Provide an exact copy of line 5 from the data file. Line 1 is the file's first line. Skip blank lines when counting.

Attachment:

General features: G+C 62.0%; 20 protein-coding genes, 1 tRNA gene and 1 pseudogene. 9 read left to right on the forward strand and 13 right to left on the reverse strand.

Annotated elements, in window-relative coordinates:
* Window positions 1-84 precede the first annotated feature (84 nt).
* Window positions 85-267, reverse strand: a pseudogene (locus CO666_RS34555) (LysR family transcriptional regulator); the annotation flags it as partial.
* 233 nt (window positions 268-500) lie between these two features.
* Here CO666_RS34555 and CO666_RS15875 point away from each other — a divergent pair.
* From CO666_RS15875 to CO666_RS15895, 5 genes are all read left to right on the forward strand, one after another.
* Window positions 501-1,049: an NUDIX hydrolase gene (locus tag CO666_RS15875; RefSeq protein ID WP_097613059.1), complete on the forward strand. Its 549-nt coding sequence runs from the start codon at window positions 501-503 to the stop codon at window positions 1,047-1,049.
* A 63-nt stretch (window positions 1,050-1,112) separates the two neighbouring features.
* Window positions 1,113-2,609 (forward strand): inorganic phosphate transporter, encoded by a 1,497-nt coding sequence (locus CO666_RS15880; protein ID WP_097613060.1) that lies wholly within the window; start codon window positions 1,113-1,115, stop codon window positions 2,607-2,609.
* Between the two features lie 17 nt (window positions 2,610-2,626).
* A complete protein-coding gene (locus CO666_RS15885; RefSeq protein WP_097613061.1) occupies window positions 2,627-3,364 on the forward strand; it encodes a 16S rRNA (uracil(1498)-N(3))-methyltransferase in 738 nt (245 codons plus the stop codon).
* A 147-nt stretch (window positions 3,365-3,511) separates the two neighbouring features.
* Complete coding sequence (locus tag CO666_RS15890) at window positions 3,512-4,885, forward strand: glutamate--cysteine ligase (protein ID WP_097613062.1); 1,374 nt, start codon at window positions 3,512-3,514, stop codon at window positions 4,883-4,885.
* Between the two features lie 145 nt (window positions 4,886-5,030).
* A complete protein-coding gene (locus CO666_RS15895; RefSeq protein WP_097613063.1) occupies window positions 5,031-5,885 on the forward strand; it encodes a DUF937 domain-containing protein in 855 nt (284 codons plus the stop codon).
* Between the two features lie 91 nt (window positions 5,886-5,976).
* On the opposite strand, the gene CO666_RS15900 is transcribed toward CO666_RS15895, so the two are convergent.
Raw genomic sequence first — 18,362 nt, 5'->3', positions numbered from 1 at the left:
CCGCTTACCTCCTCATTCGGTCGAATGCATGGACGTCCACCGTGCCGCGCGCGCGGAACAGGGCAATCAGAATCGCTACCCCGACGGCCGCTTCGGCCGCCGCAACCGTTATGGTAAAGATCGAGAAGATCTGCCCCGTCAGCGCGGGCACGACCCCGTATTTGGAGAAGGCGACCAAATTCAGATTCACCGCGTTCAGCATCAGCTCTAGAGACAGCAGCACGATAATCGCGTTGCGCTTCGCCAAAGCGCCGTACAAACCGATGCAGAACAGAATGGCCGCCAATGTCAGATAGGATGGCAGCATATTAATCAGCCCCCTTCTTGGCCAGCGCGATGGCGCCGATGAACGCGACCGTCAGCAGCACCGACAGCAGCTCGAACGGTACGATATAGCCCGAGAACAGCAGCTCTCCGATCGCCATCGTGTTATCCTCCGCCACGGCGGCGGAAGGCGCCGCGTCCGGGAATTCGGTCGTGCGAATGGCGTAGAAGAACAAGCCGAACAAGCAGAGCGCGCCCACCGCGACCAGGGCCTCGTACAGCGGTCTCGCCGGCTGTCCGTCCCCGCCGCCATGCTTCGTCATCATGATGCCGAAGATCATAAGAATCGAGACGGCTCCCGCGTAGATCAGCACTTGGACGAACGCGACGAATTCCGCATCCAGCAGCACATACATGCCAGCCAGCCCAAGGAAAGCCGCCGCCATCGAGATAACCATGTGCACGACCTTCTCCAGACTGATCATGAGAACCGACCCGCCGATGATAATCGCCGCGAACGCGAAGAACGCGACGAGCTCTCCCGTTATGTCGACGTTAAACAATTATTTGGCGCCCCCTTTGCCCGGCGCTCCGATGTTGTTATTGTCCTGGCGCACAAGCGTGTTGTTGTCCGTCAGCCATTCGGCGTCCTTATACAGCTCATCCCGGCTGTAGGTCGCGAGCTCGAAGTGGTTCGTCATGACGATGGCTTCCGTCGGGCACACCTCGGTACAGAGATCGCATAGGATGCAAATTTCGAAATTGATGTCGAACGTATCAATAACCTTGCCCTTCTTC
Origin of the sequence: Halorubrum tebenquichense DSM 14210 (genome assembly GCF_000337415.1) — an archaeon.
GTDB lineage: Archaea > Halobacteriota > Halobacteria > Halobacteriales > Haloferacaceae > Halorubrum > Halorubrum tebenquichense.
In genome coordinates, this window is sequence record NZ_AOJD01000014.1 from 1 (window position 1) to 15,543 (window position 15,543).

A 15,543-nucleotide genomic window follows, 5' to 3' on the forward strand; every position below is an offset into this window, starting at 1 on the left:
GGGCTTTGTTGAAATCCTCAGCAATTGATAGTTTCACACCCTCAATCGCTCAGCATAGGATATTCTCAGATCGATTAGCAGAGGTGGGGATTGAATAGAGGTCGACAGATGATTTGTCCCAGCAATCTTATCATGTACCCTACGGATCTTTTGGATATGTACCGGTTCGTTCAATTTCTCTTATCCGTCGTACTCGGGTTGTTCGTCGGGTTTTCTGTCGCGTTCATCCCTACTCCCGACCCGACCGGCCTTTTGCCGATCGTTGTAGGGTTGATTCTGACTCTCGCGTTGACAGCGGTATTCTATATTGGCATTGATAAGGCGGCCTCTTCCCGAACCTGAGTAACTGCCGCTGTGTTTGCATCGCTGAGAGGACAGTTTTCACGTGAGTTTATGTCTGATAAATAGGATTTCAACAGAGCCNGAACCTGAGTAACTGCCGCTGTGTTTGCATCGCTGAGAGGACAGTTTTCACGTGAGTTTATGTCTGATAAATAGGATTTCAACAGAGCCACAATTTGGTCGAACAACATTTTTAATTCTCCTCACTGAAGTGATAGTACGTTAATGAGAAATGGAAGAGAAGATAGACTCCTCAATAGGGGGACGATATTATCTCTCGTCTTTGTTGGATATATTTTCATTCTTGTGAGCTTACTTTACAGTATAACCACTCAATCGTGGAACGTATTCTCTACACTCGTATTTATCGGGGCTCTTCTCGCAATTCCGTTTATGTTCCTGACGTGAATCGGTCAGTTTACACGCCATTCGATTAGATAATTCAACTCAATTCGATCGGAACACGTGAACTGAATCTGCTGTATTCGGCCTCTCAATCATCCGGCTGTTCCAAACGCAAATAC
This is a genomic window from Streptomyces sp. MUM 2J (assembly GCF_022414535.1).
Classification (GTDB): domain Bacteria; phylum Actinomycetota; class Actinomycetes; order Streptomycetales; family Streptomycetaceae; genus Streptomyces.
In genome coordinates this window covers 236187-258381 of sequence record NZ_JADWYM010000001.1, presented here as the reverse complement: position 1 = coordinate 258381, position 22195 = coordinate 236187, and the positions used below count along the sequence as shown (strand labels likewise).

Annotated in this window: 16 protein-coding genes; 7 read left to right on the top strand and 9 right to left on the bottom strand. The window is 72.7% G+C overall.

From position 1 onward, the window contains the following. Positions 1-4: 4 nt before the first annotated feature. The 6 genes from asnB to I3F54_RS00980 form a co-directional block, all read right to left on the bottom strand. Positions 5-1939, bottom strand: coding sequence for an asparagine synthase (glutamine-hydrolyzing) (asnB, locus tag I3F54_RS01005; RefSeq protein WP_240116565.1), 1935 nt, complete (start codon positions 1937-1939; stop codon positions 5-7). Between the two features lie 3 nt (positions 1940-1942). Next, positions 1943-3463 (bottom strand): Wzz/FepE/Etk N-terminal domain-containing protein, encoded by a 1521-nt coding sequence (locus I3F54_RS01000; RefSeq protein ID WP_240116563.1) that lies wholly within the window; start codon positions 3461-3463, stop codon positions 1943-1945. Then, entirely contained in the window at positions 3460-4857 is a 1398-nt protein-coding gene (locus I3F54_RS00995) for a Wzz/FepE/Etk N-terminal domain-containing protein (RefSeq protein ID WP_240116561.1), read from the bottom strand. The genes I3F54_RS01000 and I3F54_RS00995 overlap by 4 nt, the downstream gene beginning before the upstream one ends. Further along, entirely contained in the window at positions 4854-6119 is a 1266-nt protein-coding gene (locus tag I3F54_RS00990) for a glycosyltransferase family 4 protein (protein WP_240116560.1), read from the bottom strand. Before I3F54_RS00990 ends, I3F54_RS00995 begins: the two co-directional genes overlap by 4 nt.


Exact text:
* 233 nt (window positions 268-500) lie between these two features.